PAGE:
The Texas Legislature, on March 2, 1915, authorized three new normal colleges, one of which was to be named for Stephen F. Austin. The Supreme Court of Texas was to appoint two members of the locating committee, but the court refused to make the appointments, so the law became inoperative. On April 4, 1917, the legislature authorized two colleges and named the governor, the state superintendent of public instruction, and the regents of the normal colleges to serve as the locating board. The city of Nacogdoches offered the state a 200-acre site, and the board, after extensive investigation, selected Nacogdoches as the college site. Much of the campus is on the homestead of Thomas J. Rusk, and the president's home is on the Sam Houston tract. Alton W. Birdwell was elected president when the site was chosen, but with the entrance of the United States into World War I, the legislature, in October 1917, repealed the appropriation for the school. In April 1921 the legislature again made appropriations for the college, and Birdwell was reelected president. Governor Pat M. Neff vetoed all appropriations except those for the building. The school opened on September 18, 1923, with 158 students and used facilities of the Nacogdoches public schools until May 1924. In 1927 a Wesley Bible Chair was installed just off the campus, and a Baptist School of Bible was inaugurated in 1948. The graduate division was established in 1937. In 1945 the Forest Service of the United States Department of Agriculture established the East Texas Branch of the Forest Experiment Station at the college, the only case in which an act of Congress named an institution to cooperate in a forestry research program. Birdwell served until September 1942, when he was succeeded by Paul L. Boynton. Enrollment for the long session of 1946–47 was 1,000.
In 1949, by legislative act, the name of the school was changed from Stephen F. Austin State Teachers College to Stephen F. Austin State College. It was one of the fastest growing state-supported colleges in Texas during the 1960s. Funds for new classroom buildings were obtained through statewide referendums on constitutional amendments, and the Housing and Home Finance Agency of the federal government made dormitory financing available. The value of the physical plant was in excess of $18 million in 1965. Between 1961 and 1966 eight dormitories and twelve apartment buildings were constructed. During 1966 $4,250,000 twin-tower dormitories, a $4 million science building, and several classroom buildings reached the planning stage. By 1972 the university's physical plant was greatly enlarged. The library contained 331,480 volumes in 1969. During the 1974–75 term the faculty consisted of approximately 400 members, and the enrollment was 10,881; Ralph W. Steen served as president. The school became Stephen F. Austin State University in 1969.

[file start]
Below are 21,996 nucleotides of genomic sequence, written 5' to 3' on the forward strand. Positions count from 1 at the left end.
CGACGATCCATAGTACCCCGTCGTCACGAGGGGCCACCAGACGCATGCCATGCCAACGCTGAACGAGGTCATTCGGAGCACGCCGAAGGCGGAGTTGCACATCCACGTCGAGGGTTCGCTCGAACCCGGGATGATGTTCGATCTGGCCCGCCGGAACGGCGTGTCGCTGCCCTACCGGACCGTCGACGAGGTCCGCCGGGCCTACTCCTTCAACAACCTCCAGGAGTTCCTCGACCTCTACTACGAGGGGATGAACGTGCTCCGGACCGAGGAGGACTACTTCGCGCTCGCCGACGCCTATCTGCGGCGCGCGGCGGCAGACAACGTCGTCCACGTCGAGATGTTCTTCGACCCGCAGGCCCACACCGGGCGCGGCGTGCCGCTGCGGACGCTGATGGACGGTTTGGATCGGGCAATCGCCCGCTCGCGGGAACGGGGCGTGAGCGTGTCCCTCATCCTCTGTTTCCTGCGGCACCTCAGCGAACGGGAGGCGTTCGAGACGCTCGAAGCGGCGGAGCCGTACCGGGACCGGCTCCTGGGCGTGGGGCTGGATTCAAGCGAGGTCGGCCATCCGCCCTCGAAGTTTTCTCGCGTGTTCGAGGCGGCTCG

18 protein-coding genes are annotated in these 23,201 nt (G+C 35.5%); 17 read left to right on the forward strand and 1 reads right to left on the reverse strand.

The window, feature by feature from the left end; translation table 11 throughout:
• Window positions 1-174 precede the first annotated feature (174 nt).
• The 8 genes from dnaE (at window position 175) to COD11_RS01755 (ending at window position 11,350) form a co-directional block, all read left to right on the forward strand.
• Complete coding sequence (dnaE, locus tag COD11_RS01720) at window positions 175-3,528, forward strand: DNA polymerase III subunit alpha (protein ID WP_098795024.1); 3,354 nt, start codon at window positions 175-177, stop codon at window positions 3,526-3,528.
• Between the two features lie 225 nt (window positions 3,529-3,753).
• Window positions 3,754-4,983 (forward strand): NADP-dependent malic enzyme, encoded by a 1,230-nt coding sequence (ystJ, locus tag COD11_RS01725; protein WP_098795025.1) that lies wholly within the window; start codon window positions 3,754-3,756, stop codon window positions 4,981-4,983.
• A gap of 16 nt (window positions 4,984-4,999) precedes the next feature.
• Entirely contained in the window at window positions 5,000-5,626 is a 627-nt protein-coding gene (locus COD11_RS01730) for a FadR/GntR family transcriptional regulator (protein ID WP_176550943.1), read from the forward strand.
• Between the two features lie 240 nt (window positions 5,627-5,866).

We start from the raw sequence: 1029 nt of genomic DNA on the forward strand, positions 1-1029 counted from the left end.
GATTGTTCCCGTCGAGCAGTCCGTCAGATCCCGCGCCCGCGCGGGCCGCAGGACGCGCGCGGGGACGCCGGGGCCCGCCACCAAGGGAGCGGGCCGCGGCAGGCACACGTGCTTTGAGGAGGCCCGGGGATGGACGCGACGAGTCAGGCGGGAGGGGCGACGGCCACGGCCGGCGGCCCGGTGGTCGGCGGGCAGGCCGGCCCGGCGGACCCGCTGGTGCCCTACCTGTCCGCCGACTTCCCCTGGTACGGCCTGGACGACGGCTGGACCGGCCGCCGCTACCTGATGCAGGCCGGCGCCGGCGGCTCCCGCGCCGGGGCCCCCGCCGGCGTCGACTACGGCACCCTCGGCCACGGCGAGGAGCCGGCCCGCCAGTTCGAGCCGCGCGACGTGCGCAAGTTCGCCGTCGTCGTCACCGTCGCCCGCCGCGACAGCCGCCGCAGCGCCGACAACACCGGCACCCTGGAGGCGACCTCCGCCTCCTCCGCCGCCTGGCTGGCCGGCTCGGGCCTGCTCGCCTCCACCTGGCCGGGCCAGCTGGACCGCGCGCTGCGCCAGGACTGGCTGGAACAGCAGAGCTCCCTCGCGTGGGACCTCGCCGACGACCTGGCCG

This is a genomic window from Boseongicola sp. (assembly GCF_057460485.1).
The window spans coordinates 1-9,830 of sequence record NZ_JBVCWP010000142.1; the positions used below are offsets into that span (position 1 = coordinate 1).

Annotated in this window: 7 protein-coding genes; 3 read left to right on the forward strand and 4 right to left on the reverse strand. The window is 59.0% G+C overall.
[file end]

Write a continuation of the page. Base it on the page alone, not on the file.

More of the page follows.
Stephen F. Austin is accredited by the Southern Association of Colleges and Schools and a number of other state and national organizations. The university is divided into the colleges of applied arts and sciences, business, education, fine arts, forestry, liberal arts, and science and mathematics. The main campus is situated on 401 acres. The institution also operates a 477-acre beef and poultry farm, a 200-acre dairy farm, an experimental forest in southwest Nacogdoches County, and a forestry field station near Lake Sam Rayburn. The school has twenty-eight instructional buildings and nineteen dormitories, and the physical plant is worth $194 million. Stephen F. Austin has its own nine-member board of regents that governs the school. The Ralph W. Steen Library houses 1.5 million volumes. In the fall of 2000 enrollment was 11,484, of which 10,246 were undergraduates; the faculty numbered 670. The university confers a variety of undergraduate and graduate degrees. Stephen F. Austin has a cooperative program with Texas A&M University that allows graduate students in some programs from the former to study for a Ph.D. at the latter. Stephen F. Austin has been served by the following presidents: Birdwell, 1923–42; Boynton, 1942–58; Steen, 1958–76; William R. Johnson, 1976–90; Donald E. Bower, 1990–91; William J. Brophy, 1991–92; Daniel Angel, 1992–99; and Roland Smith, 2000–01. Smith was succeeded by Tito Guerrero.
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Public Four-Year Colleges and Universities
The following, adapted from the Chicago Manual of Style, 15th edition, is the preferred citation for this entry.
C. K. Chamberlain,
“Stephen F. Austin State University,”
Handbook of Texas Online,
accessed July 05, 2022,
Published by the Texas State Historical Association.
Original Publication Date:
Most Recent Revision Date:
November 2, 2001